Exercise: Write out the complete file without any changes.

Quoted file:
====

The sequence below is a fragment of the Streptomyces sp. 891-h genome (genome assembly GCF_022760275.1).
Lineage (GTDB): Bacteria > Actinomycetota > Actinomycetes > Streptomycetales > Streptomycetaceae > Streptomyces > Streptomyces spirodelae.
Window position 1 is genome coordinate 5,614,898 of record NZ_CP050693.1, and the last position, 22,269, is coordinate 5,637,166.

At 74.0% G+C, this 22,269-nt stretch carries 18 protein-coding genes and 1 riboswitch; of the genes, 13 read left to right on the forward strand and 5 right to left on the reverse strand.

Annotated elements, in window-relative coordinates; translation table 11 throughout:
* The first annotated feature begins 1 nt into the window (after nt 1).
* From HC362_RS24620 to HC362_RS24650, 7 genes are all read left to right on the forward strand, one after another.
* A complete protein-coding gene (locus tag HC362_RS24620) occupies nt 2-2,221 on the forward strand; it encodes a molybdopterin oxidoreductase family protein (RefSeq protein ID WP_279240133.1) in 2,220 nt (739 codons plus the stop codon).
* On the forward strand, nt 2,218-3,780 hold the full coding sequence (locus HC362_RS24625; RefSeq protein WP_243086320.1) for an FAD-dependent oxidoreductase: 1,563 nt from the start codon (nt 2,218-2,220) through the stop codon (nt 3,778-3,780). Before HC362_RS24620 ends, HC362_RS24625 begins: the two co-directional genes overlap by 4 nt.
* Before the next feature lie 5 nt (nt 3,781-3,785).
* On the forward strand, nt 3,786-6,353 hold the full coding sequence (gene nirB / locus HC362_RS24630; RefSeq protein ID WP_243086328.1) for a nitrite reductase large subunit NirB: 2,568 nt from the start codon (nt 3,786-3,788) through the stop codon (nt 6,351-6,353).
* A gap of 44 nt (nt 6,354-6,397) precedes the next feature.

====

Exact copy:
The sequence below is a fragment of the Streptomyces sp. 891-h genome (genome assembly GCF_022760275.1).
Lineage (GTDB): Bacteria > Actinomycetota > Actinomycetes > Streptomycetales > Streptomycetaceae > Streptomyces > Streptomyces spirodelae.
Window position 1 is genome coordinate 5,614,898 of record NZ_CP050693.1, and the last position, 22,269, is coordinate 5,637,166.

At 74.0% G+C, this 22,269-nt stretch carries 18 protein-coding genes and 1 riboswitch; of the genes, 13 read left to right on the forward strand and 5 right to left on the reverse strand.

Annotated elements, in window-relative coordinates; translation table 11 throughout:
* The first annotated feature begins 1 nt into the window (after nt 1).
* From HC362_RS24620 to HC362_RS24650, 7 genes are all read left to right on the forward strand, one after another.
* A complete protein-coding gene (locus tag HC362_RS24620) occupies nt 2-2,221 on the forward strand; it encodes a molybdopterin oxidoreductase family protein (RefSeq protein ID WP_279240133.1) in 2,220 nt (739 codons plus the stop codon).
* On the forward strand, nt 2,218-3,780 hold the full coding sequence (locus HC362_RS24625; RefSeq protein WP_243086320.1) for an FAD-dependent oxidoreductase: 1,563 nt from the start codon (nt 2,218-2,220) through the stop codon (nt 3,778-3,780). Before HC362_RS24620 ends, HC362_RS24625 begins: the two co-directional genes overlap by 4 nt.
* Before the next feature lie 5 nt (nt 3,781-3,785).
* On the forward strand, nt 3,786-6,353 hold the full coding sequence (gene nirB / locus HC362_RS24630; RefSeq protein ID WP_243086328.1) for a nitrite reductase large subunit NirB: 2,568 nt from the start codon (nt 3,786-3,788) through the stop codon (nt 6,351-6,353).
* A gap of 44 nt (nt 6,354-6,397) precedes the next feature.